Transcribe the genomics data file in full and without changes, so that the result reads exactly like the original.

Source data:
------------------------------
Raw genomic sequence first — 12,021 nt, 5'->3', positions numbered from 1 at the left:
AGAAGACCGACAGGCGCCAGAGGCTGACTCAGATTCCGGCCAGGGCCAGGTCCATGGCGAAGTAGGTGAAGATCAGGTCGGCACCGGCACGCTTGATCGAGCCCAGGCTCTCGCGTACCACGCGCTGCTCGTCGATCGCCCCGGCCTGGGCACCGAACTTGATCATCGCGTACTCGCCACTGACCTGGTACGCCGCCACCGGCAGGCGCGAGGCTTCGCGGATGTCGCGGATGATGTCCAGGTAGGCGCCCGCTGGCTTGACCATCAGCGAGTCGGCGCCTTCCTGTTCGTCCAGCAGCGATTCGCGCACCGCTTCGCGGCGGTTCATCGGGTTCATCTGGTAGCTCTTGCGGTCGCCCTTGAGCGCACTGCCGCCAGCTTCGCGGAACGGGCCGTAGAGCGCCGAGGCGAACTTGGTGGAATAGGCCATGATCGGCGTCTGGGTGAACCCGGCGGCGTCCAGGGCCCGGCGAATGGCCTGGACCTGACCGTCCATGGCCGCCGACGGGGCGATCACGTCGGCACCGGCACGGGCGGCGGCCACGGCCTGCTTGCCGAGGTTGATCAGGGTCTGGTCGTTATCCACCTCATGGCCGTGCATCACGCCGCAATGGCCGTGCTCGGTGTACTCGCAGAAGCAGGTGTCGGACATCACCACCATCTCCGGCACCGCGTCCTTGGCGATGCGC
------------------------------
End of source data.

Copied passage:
Raw genomic sequence first — 12,021 nt, 5'->3', positions numbered from 1 at the left:
AGAAGACCGACAGGCGCCAGAGGCTGACTCAGATTCCGGCCAGGGCCAGGTCCATGGCGAAGTAGGTGAAGATCAGGTCGGCACCGGCACGCTTGATCGAGCCCAGGCTCTCGCGTACCACGCGCTGCTCGTCGATCGCCCCGGCCTGGGCACCGAACTTGATCATCGCGTACTCGCCACTGACCTGGTACGCCGCCACCGGCAGGCGCGAGGCTTCGCGGATGTCGCGGATGATGTCCAGGTAGGCGCCCGCTGGCTTGACCATCAGCGAGTCGGCGCCTTCCTGTTCGTCCAGCAGCGATTCGCGCACCGCTTCGCGGCGGTTCATCGGGTTCATCTGGTAGCTCTTGCGGTCGCCCTTGAGCGCACTGCCGCCAGCTTCGCGGAACGGGCCGTAGAGCGCCGAGGCGAACTTGGTGGAATAGGCCATGATCGGCGTCTGGGTGAACCCGGCGGCGTCCAGGGCCCGGCGAATGGCCTGGACCTGACCGTCCATGGCCGCCGACGGGGCGATCACGTCGGCACCGGCACGGGCGGCGGCCACGGCCTGCTTGCCGAGGTTGATCAGGGTCTGGTCGTTATCCACCTCATGGCCGTGCATCACGCCGCAATGGCCGTGCTCGGTGTACTCGCAGAAGCAGGTGTCGGACATCACCACCATCTCCGGCACCGCGTCCTTGGCGATGCGC